2018/08/25 – Last weekend marked the 20th anniversary of one of the key events that shaped Russian modern history—the 1998 financial crisis and the government’s default. Another major discussion in the Russian political discourse this week revolved around a proposal by Putin’s economic aide to “seize” over 500 billion rubles from industrial companies to relieve the country’s tax burden. Finally, Russian experts try to explain the Kremlin’s expansion into Africa.
- Russian Default: 20 years later
- The story: August 17, 1998, marks an important milestone in modern Russian history. In the midst of the global financial crisis of 1997-98, a series of Russian government decisions led to the country defaulting on its domestic debt, devaluing the ruble, and introducing a temporary ban on foreign debt payments. The cascade effects of this crisis can still be felt today.
- Then Russian Prime Minister Sergei Kiriyenko (currently First Deputy Chief of Staff of the Presidential Administration) oversaw the most turbulent period for just a week, only to be scapegoated, fired, and eventually replaced by Yevgeny Primakov.
- Dig deeper: 20 years on, Kiriyenko discusses the crisis and his role in the decision-making process with journalist Yevgenia Albats [New Times].
How the crisis shaped Russia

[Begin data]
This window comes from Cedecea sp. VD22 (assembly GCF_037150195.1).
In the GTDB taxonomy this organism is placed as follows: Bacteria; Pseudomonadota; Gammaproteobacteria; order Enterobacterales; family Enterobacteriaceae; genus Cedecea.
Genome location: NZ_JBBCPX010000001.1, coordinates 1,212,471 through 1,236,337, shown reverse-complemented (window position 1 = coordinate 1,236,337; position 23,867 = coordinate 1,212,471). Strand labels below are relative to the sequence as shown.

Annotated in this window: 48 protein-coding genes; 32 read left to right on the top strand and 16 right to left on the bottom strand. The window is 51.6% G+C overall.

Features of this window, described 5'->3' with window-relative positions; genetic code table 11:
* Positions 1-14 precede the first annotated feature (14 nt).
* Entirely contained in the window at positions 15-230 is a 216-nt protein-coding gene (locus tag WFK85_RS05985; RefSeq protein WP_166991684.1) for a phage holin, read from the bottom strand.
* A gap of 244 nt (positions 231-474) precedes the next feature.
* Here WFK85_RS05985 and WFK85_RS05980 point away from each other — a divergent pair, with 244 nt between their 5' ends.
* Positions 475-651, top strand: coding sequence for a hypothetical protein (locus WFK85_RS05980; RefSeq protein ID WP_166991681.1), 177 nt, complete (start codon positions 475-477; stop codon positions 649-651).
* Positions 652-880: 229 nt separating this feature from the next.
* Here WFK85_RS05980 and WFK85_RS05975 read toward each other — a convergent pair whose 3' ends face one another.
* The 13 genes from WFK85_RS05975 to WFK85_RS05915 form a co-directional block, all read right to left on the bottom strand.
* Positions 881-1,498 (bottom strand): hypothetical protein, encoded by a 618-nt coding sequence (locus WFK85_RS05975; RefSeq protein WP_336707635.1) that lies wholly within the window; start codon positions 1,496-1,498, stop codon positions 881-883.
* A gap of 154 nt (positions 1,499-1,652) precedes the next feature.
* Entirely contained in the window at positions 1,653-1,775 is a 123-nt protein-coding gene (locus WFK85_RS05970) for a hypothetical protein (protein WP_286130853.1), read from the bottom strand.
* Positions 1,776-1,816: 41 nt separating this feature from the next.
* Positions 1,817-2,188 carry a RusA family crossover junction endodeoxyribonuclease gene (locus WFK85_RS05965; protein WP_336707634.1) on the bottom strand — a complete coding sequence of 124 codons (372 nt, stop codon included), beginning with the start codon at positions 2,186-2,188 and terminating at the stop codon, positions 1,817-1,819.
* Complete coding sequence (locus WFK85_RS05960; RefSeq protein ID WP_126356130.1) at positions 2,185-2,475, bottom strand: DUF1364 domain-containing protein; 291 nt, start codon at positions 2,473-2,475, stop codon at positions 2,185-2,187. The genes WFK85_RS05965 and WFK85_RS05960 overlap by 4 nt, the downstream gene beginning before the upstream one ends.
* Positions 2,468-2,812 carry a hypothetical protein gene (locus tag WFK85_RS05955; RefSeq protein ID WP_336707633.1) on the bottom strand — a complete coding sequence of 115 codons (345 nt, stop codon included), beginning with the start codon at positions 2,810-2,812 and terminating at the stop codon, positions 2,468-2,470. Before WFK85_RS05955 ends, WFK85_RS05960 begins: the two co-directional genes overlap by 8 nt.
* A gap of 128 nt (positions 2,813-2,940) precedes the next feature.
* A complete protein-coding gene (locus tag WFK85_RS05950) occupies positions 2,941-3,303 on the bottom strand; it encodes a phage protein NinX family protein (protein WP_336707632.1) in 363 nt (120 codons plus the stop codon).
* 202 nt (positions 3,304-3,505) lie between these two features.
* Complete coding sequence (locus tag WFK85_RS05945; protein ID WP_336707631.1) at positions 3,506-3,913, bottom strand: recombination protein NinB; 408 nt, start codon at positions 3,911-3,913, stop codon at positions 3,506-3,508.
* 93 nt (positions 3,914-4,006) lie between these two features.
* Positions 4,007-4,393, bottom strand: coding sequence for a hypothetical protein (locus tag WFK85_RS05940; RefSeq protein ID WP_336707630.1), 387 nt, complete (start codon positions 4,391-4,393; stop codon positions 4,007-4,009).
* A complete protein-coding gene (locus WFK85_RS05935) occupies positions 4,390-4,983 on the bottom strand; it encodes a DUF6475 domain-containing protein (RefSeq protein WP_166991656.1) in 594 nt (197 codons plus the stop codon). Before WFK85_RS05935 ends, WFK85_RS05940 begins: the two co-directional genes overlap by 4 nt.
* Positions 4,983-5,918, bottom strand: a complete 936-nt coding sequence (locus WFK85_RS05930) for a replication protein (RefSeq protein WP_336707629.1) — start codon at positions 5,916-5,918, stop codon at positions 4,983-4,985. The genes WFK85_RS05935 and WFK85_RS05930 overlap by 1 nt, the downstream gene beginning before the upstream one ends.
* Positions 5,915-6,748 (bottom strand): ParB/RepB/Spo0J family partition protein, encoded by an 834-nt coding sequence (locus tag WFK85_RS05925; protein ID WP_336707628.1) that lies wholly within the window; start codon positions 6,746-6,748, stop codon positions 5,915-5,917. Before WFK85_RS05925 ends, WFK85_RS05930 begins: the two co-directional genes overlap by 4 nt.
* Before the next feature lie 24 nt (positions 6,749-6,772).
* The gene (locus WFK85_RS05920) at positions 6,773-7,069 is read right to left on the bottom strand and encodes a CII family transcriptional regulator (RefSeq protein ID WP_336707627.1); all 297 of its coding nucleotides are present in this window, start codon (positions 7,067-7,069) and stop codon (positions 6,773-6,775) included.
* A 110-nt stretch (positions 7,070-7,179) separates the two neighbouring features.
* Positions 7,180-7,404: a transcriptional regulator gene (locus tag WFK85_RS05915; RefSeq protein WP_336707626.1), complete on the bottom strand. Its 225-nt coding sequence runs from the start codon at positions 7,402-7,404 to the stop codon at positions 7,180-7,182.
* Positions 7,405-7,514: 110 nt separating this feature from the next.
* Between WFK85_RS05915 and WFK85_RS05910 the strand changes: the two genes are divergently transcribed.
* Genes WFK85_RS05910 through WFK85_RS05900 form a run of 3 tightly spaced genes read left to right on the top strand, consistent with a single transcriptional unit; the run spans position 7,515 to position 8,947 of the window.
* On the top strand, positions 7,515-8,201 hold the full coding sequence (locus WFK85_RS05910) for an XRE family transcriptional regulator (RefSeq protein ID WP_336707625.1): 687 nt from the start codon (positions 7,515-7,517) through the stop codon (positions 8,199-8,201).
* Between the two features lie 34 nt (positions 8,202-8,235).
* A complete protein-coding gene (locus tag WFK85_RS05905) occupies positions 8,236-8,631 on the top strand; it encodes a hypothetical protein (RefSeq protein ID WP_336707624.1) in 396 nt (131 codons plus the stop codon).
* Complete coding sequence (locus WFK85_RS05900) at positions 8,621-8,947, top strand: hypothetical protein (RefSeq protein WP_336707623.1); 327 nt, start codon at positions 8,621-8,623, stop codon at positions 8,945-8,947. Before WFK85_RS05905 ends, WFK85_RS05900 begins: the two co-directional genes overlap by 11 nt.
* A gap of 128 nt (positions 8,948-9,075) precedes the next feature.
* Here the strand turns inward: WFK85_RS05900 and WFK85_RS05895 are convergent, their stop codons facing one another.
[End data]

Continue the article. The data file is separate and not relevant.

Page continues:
- Konstantin Sonin, economist: The key lesson of the 1998 default for the Putin government is the conservative fiscal policy. Payments on the foreign debt and restraining inflation became his economic priorities.
- 1998 marked the collapse of a number of major private banks, and although they were bailed out by the Central Bank and the majority of their clients were reimbursed, it was done with great delays resulting in people losing lots of money due to 30-50 percent inflation. It was also back then that the public image of the “oligarchs with outsized influence on the government’s policies” was shaped in the public mind. [Vedomosti]
- Dmitry Prokofyev, economist: The key element of the default story is why those in power made such irrational decisions when it was clear they would crash the economy. In early 1998, the crisis was not inevitable. Russia’s economy had grown in 1997, the ruble appeared stable, the number of poor people was decreasing. The real story lies in the political conflict between conservative factory directors who were losing their competitive advantage due to rising consumer standards and the reformers in the government. The former won, and the people paid the price.